Back in the Southern hemisphere, Norman Read became the founder President of New Zealand Race Walking. He went on to become a member of the IAAF International Walking Panel and judged at the 1986 and 1990 Commonwealth Games and the 1992 Olympic Games. Tragically, he died while competing in a bicycle race ten years ago, just prior to the Victoria, Canada, Commonwealth Games.
Treasured link with the past
Dennis Read still lives in Steyning and keeps fit climbing ladders as a painter/decorator and competing each Easter Monday - this year finishing 19th, just over an hour slower than the inheritor of his brother's New Zealand walks titles.
Treasuring this link with legendary figure in Kiwi race walking, Craig Barrett was there to see him finish in historic Steyning High Street.
Barrett has himself gained legendary status, of sorts. Along with the 1999 All-Black Rugby World Cup team, his dramatic collapse one kilometre from the finish in the tropical heat of the 1998 Kuala Lumpur Commonwealth Games 50km walk has become synonymous in New Zealand sport for snatching defeat from the jaws of victory. He returned home a hero though - in a phone poll, Barrett was selected as one of three New Zealand athletes to receive a new car after the Games.
He has competed 5 times (more than any other New Zealander) in the IAAF World Cup of Race Walking, the first being the 1991 edition in San José, California, his best being his 1999 thirteenth placing in 3:48:14 (a personal best for 50km) in Mézidon, France. This was followed by an eighth placing four months later in the same event at the IAAF World Track and Field Championships in Seville.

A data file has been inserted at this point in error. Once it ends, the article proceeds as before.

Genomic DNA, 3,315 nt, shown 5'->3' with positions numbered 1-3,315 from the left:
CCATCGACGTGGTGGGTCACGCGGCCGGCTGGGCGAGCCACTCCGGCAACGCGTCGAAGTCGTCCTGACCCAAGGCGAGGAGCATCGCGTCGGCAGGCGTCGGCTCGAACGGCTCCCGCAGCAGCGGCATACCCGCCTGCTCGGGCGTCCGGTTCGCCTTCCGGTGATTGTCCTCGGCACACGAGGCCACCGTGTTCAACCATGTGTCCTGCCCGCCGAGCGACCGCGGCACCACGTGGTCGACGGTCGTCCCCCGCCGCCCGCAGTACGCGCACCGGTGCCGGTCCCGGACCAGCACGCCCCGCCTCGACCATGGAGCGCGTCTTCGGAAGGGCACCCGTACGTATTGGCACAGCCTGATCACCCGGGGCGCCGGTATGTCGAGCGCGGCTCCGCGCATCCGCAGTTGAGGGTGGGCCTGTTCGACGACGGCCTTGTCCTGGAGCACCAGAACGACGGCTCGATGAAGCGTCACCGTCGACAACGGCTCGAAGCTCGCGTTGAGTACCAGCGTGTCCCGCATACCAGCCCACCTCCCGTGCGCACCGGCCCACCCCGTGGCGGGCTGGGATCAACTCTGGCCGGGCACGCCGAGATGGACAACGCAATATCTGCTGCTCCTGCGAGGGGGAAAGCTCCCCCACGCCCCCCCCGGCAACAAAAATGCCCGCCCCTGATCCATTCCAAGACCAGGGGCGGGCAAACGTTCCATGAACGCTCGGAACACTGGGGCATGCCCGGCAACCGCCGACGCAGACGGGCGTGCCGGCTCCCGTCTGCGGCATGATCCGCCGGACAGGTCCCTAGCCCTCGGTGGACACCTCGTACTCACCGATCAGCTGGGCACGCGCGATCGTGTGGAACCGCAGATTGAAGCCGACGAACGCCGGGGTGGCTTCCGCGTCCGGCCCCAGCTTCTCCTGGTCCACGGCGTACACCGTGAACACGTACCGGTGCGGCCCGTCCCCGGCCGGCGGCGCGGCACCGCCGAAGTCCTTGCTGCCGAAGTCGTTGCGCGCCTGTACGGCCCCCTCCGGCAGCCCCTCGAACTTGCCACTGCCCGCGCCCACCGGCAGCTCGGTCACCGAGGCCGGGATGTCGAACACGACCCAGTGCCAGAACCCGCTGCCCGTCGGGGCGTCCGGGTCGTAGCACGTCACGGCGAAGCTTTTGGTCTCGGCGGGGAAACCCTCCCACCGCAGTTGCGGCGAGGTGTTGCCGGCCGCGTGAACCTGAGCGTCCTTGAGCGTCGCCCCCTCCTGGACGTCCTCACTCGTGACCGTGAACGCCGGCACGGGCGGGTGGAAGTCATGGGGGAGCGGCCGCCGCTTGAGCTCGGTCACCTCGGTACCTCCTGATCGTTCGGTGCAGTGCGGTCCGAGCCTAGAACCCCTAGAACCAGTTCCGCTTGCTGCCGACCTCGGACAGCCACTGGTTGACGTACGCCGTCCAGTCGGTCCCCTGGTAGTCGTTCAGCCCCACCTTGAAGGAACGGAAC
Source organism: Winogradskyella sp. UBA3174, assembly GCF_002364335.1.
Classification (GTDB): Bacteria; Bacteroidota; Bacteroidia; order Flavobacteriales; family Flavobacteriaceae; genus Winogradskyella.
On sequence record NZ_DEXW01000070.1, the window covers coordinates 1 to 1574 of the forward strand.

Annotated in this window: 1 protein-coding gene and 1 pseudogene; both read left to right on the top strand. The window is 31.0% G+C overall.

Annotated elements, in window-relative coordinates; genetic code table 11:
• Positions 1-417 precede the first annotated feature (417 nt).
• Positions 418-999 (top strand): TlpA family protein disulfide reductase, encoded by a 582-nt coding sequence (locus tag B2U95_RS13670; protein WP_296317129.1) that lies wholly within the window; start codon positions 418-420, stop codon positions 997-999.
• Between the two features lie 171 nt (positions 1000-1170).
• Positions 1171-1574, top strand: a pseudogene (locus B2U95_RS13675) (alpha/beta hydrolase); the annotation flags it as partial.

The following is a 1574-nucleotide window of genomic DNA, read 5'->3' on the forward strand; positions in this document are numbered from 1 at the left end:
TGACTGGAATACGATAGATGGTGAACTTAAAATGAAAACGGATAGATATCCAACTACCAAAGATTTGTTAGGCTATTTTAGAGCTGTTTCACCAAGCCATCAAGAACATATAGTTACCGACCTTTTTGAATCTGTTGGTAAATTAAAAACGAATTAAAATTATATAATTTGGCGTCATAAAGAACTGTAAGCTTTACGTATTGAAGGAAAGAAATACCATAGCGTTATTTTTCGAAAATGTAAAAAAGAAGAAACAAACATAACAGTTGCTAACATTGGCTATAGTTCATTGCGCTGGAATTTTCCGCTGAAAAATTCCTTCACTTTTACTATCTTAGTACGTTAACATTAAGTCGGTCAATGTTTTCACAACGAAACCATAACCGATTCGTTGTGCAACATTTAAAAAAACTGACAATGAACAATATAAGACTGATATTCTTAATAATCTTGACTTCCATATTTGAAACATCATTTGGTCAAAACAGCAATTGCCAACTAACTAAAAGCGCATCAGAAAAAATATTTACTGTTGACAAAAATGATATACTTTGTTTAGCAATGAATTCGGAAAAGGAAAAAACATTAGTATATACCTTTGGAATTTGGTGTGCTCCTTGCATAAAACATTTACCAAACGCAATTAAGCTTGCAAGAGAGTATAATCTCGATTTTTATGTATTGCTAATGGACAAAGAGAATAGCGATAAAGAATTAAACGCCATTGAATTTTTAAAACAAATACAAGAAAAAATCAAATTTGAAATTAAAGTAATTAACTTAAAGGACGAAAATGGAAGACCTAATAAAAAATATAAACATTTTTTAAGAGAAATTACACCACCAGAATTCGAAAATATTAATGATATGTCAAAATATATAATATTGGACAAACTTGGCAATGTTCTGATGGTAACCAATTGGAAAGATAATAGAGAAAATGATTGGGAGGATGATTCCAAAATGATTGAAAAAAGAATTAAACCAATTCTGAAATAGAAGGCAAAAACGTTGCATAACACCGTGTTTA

He finished 18th in the 2000 Sydney Olympic Games 50km Walk, in 3:55:53.
Again like the New Zealand rugby team, he stumbled on the world stage last year; at the Paris IAAF World Championship 50km he became a victim of the judging 'zero tolerance policy' as early as 5km.
Optimistic for Naumburg and Athens
Despite that, Barrett is rightly optimistic for the big events this year. He has already approached his best form in the latest 'down-under' season. In the Australian 50km Olympic Trial race on 7 December he finished second in 3:50:34 to Nathan Deakes's staggering return to 50km of 3:39:43.
"Nathan was awesome that day," said Barrett. "For him it's been a case of managing all the injuries he's had, but Robert Korzeniowski will need to look out for Deakes in his defence of the Olympic 50km in Athens."
Barrett is currently training preparing for the World Cup with the Australian squad.
Both Deakes and Korzeniowski will race the 20km in Naumburg on 2 May. "I'm hoping for a pb over 50km" said Barrett- which may well gain a top 5 placing on 1 May.
Appointment with destiny?
Perhaps Barrett's time will truly come at the 2006 Melbourne Commonwealth Games, in the golden anniversary year of Norman Read's greatest victory along the same streets.
New Zealanders with a sense of history will be hoping Craig will eventually gain the recognition his persistence deserves.